Defending What's Left of Declining CitiesDespite the fact that we like to imagine that over time cities always become larger and more prosperous this is not always the case. In the United States an entire region of cities has been declining in prestige and population for about 50 years. This area is the upper midwest and is known as the Rust Belt. Cities such as Detroit (more on that later), St. Louis, Youngstown and Flint have been shrinking for decades. Public officials have either turned a blind eye or just hoped that trends would reverse. As these areas lost manufacturing jobs that were at the base of the economy, they have been forced to cut back.
I wanted to show you a picture of Detroit specifically. It is the highlight of urban decline and it's population has dropped from a peak of 1.8 million to around 700,000.
This is only one neighborhood, but it is largely representative of the whole city. Notice that a once full residential neighborhood stands with fewer than 50% of the houses remaining. This problem plagues Detroit. The city has a large size but because residents are so dispersed and density is low, city services are strained.
But what do we do?
1. Accept Shrink
The first step to fixing any problem is always acknowledging that it exists. Clearly some cities have a dramatic shrinking problem. Often times, city boundaries were created large to accommodate high density population; it makes sense that if it was known that the population would shrink, the city would have been designed smaller.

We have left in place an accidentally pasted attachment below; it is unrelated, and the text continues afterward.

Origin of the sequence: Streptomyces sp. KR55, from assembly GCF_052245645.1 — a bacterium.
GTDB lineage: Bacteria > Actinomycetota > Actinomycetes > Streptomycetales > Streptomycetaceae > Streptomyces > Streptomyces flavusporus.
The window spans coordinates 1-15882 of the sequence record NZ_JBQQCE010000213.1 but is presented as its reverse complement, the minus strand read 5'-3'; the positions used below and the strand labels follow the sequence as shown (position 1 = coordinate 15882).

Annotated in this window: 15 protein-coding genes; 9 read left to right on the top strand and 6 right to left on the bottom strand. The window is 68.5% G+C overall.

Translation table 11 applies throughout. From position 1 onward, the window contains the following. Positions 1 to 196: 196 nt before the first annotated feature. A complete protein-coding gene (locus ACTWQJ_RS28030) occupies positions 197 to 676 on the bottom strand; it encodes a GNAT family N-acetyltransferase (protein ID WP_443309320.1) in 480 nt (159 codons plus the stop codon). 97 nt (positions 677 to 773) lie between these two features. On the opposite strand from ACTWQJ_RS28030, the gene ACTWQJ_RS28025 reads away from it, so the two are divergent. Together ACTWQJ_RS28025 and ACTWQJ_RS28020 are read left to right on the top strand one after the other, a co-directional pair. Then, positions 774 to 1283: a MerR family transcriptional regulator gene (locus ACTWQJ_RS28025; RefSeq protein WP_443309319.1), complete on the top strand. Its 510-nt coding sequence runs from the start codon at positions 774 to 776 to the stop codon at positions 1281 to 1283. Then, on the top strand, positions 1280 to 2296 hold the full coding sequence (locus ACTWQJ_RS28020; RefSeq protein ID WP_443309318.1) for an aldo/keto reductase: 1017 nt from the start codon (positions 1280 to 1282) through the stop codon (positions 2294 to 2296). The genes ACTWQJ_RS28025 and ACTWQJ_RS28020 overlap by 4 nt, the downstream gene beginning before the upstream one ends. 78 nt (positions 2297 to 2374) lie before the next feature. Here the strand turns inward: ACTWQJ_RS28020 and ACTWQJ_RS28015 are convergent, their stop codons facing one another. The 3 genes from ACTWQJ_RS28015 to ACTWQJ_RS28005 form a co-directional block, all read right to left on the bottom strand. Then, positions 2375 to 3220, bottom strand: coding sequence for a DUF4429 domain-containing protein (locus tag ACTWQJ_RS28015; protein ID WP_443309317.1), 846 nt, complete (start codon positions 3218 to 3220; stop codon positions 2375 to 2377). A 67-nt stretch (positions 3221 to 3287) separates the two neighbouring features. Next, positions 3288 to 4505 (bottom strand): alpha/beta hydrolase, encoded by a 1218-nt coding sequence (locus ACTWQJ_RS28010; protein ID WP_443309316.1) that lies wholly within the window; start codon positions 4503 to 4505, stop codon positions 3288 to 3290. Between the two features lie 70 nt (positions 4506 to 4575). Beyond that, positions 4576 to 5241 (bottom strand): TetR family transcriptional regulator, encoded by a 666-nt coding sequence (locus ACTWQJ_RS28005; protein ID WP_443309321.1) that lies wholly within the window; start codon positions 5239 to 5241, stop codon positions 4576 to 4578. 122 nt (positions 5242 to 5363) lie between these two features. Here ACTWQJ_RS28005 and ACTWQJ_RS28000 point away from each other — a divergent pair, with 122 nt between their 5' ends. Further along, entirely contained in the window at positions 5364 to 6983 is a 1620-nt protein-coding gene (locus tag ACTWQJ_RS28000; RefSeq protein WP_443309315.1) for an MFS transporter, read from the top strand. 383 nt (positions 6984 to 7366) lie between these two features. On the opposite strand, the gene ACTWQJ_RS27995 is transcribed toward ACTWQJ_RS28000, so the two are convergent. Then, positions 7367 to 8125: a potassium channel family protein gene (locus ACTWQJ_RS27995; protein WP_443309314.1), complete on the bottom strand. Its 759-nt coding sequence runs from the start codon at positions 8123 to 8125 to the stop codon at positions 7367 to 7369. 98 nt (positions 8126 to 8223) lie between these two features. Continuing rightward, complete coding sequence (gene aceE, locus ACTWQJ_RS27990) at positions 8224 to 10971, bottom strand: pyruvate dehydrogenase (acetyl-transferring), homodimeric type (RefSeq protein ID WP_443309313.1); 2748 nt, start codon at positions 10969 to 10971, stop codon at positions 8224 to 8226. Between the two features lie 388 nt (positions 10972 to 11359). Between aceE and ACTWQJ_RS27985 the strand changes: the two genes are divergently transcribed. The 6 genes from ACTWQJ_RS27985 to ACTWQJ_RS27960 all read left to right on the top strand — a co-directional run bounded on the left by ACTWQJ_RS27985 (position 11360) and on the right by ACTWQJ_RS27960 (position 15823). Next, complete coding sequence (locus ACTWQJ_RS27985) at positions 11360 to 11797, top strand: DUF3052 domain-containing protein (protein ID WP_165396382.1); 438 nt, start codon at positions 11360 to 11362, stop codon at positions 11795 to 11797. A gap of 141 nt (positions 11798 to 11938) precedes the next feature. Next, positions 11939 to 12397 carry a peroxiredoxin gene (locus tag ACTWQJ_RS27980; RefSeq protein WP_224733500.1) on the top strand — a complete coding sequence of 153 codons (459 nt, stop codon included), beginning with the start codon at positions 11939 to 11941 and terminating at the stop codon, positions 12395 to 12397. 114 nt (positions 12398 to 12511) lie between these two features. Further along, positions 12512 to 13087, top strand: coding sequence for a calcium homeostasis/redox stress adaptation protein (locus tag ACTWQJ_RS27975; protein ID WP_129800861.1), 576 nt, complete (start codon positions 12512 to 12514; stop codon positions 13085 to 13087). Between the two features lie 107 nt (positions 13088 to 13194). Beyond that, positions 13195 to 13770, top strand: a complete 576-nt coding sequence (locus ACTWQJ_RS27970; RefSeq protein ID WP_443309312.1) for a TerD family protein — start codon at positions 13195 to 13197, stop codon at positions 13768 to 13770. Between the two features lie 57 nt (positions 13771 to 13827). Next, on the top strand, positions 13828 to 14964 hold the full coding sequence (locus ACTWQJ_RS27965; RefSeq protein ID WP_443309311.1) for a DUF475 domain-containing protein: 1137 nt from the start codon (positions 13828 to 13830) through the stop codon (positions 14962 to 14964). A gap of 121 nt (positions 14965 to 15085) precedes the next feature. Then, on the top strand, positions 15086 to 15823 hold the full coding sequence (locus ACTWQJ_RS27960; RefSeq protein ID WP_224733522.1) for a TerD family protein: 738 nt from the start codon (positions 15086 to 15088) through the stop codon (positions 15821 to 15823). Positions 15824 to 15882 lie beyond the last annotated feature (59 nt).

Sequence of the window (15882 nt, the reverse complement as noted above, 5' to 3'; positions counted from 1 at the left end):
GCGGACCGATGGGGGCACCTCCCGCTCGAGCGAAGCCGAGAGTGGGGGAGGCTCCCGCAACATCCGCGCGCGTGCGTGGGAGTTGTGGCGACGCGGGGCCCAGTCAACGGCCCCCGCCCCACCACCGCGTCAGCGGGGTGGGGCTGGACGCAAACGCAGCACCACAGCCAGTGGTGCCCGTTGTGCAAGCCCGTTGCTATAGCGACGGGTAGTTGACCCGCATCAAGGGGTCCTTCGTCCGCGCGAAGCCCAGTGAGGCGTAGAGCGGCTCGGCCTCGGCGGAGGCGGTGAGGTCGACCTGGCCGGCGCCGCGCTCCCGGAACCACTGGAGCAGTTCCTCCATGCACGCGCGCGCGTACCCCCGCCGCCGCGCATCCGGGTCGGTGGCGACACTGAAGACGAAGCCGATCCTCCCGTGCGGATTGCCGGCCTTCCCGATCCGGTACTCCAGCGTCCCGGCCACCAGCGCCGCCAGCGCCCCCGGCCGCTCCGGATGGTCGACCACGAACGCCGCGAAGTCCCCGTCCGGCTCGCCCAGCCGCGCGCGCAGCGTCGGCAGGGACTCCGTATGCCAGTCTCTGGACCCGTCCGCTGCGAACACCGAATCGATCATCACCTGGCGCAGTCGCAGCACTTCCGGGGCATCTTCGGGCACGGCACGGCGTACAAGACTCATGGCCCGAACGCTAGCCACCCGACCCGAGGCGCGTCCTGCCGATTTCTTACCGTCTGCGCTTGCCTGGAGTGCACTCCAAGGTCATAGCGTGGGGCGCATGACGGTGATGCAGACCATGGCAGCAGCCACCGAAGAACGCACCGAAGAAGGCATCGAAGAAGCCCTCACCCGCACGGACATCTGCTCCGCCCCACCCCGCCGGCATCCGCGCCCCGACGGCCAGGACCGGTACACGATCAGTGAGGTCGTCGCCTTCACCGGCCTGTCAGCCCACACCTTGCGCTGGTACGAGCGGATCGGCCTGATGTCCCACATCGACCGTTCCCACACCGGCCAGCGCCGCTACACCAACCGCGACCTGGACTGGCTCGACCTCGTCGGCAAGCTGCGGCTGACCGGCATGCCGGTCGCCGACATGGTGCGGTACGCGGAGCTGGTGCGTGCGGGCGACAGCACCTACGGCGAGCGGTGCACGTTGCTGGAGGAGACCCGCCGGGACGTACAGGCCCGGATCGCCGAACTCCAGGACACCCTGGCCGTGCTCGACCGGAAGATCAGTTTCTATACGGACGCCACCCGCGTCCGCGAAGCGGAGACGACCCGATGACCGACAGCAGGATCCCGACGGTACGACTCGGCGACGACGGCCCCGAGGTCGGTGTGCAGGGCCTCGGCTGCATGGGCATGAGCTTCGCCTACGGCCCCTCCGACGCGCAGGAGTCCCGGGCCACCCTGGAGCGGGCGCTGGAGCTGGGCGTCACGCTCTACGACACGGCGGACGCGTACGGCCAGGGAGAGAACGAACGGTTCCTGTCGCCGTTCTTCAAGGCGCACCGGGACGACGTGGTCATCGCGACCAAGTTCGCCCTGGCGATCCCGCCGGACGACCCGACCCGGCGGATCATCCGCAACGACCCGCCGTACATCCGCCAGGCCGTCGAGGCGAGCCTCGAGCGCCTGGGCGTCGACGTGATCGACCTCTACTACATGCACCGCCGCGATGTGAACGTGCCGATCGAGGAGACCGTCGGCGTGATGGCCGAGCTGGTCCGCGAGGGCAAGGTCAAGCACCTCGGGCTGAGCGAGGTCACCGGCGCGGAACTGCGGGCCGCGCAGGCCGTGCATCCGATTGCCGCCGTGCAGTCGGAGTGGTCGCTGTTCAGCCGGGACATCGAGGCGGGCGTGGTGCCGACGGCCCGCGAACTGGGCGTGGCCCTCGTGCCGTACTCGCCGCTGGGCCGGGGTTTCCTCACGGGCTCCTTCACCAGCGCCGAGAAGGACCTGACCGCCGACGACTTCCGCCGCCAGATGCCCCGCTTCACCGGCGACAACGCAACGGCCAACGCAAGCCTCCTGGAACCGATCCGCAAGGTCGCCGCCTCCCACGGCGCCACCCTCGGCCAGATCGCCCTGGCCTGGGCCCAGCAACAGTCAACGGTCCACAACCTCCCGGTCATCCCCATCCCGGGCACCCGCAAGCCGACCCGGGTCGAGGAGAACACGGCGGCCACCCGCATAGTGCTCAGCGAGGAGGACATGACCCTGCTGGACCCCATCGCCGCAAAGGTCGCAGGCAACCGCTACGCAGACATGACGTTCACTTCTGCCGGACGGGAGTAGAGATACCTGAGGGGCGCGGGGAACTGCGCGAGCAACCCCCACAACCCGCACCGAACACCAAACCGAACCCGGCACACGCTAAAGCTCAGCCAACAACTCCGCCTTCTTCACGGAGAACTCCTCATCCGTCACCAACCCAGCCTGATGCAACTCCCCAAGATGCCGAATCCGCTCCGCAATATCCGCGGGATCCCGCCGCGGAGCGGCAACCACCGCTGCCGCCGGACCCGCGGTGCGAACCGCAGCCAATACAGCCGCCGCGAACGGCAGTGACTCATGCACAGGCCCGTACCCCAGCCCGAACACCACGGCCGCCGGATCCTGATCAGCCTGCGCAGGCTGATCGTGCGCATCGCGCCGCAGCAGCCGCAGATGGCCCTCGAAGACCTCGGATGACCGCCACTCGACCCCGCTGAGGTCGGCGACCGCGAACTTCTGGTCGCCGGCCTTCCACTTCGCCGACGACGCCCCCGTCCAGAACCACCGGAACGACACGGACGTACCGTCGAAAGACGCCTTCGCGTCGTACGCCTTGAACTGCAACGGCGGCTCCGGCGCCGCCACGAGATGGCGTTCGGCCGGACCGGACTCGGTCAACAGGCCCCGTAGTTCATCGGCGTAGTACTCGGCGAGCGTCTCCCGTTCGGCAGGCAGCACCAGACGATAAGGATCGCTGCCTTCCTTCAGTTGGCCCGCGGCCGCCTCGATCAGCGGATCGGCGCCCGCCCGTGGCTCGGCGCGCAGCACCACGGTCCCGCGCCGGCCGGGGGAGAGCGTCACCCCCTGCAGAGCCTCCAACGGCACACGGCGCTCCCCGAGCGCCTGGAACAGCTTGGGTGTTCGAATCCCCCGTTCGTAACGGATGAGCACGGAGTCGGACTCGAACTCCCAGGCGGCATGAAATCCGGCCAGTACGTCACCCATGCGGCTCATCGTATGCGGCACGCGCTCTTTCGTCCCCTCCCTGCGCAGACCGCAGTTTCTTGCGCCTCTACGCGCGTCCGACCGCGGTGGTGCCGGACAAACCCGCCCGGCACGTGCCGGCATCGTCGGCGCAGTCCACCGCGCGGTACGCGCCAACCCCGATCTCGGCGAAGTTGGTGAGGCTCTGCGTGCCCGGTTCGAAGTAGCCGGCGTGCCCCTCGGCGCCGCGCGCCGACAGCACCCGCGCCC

This could be a challenge. I propose literally moving people out of the abandoned reaches and into the urban core. This will do two things. First, it will allow the city to cut services to outlying areas because they will truly be abandoned. Secondly, increased density in a central urban area will make the city FEEL bigger. This can help residents to cope and may restore some faith in the community. Bringing people together may also increase business activity in the central core of the city.
3. Defend What's Left
Rather than continuing to reduce the size of the central core, revitalize downtown and make the city more livable. Make the center of a city that people want to come to and want to stay in. Rebuilding downtown and bringing a in new businesses will bolster the economy and hopefully help to stop the exodus. If this does not happen, the city will probably keep shrinking!
It is certainly not easy to deal with a shrinking city and by no means is shrink the "fault" of urban designers. Many factors relate to why people may want to leave a city. It sometimes takes radical and creative approaches to turn things around. My next post will be about Detroit and it's specific dilemna.